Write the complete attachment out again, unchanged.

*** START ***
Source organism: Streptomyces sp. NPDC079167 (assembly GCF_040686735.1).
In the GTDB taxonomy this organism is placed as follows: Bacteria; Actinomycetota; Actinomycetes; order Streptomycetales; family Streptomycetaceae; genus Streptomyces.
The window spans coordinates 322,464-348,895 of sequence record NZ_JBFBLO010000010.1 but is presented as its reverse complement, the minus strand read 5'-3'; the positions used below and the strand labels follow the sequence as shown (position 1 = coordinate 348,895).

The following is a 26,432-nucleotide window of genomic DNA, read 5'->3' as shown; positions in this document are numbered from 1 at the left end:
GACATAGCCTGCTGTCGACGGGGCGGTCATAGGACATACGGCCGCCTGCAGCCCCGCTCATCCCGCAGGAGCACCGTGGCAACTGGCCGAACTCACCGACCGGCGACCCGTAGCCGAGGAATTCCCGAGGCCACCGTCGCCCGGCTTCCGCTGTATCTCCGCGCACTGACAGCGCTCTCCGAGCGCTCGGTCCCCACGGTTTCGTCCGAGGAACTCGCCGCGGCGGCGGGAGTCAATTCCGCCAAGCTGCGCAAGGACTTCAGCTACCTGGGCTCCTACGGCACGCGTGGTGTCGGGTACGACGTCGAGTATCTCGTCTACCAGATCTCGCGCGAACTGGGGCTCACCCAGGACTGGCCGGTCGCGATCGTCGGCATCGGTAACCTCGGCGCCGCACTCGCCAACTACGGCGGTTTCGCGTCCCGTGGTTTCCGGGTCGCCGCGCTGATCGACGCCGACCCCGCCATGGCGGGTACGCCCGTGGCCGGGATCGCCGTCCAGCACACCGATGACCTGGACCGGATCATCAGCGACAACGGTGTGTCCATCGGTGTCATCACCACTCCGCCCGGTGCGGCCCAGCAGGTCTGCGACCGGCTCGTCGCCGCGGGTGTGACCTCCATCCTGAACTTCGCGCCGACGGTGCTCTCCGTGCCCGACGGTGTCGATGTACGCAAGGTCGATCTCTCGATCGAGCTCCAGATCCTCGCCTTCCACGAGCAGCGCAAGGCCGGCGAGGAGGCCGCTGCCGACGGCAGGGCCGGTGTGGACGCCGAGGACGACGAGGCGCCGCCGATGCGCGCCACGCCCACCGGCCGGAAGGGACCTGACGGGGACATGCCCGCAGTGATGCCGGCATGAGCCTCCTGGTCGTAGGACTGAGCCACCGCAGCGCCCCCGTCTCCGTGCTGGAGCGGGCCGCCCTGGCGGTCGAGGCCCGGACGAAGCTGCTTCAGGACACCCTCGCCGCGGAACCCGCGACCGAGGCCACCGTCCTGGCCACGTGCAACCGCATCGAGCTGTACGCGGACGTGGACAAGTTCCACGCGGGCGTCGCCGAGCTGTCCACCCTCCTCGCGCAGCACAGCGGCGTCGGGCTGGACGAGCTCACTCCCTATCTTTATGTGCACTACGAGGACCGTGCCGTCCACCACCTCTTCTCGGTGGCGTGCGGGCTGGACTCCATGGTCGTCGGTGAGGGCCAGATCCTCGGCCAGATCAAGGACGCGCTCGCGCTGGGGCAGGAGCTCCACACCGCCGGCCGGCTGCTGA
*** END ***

Source organism: Streptomyces sp. NPDC079167 (assembly GCF_040686735.1).
In the GTDB taxonomy this organism is placed as follows: Bacteria; Actinomycetota; Actinomycetes; order Streptomycetales; family Streptomycetaceae; genus Streptomyces.
The window spans coordinates 322,464-348,895 of sequence record NZ_JBFBLO010000010.1 but is presented as its reverse complement, the minus strand read 5'-3'; the positions used below and the strand labels follow the sequence as shown (position 1 = coordinate 348,895).

The following is a 26,432-nucleotide window of genomic DNA, read 5'->3' as shown; positions in this document are numbered from 1 at the left end:
GACATAGCCTGCTGTCGACGGGGCGGTCATAGGACATACGGCCGCCTGCAGCCCCGCTCATCCCGCAGGAGCACCGTGGCAACTGGCCGAACTCACCGACCGGCGACCCGTAGCCGAGGAATTCCCGAGGCCACCGTCGCCCGGCTTCCGCTGTATCTCCGCGCACTGACAGCGCTCTCCGAGCGCTCGGTCCCCACGGTTTCGTCCGAGGAACTCGCCGCGGCGGCGGGAGTCAATTCCGCCAAGCTGCGCAAGGACTTCAGCTACCTGGGCTCCTACGGCACGCGTGGTGTCGGGTACGACGTCGAGTATCTCGTCTACCAGATCTCGCGCGAACTGGGGCTCACCCAGGACTGGCCGGTCGCGATCGTCGGCATCGGTAACCTCGGCGCCGCACTCGCCAACTACGGCGGTTTCGCGTCCCGTGGTTTCCGGGTCGCCGCGCTGATCGACGCCGACCCCGCCATGGCGGGTACGCCCGTGGCCGGGATCGCCGTCCAGCACACCGATGACCTGGACCGGATCATCAGCGACAACGGTGTGTCCATCGGTGTCATCACCACTCCGCCCGGTGCGGCCCAGCAGGTCTGCGACCGGCTCGTCGCCGCGGGTGTGACCTCCATCCTGAACTTCGCGCCGACGGTGCTCTCCGTGCCCGACGGTGTCGATGTACGCAAGGTCGATCTCTCGATCGAGCTCCAGATCCTCGCCTTCCACGAGCAGCGCAAGGCCGGCGAGGAGGCCGCTGCCGACGGCAGGGCCGGTGTGGACGCCGAGGACGACGAGGCGCCGCCGATGCGCGCCACGCCCACCGGCCGGAAGGGACCTGACGGGGACATGCCCGCAGTGATGCCGGCATGAGCCTCCTGGTCGTAGGACTGAGCCACCGCAGCGCCCCCGTCTCCGTGCTGGAGCGGGCCGCCCTGGCGGTCGAGGCCCGGACGAAGCTGCTTCAGGACACCCTCGCCGCGGAACCCGCGACCGAGGCCACCGTCCTGGCCACGTGCAACCGCATCGAGCTGTACGCGGACGTGGACAAGTTCCACGCGGGCGTCGCCGAGCTGTCCACCCTCCTCGCGCAGCACAGCGGCGTCGGGCTGGACGAGCTCACTCCCTATCTTTATGTGCACTACGAGGACCGTGCCGTCCACCACCTCTTCTCGGTGGCGTGCGGGCTGGACTCCATGGTCGTCGGTGAGGGCCAGATCCTCGGCCAGATCAAGGACGCGCTCGCGCTGGGGCAGGAGCTCCACACCGCCGGCCGGCTGCTGA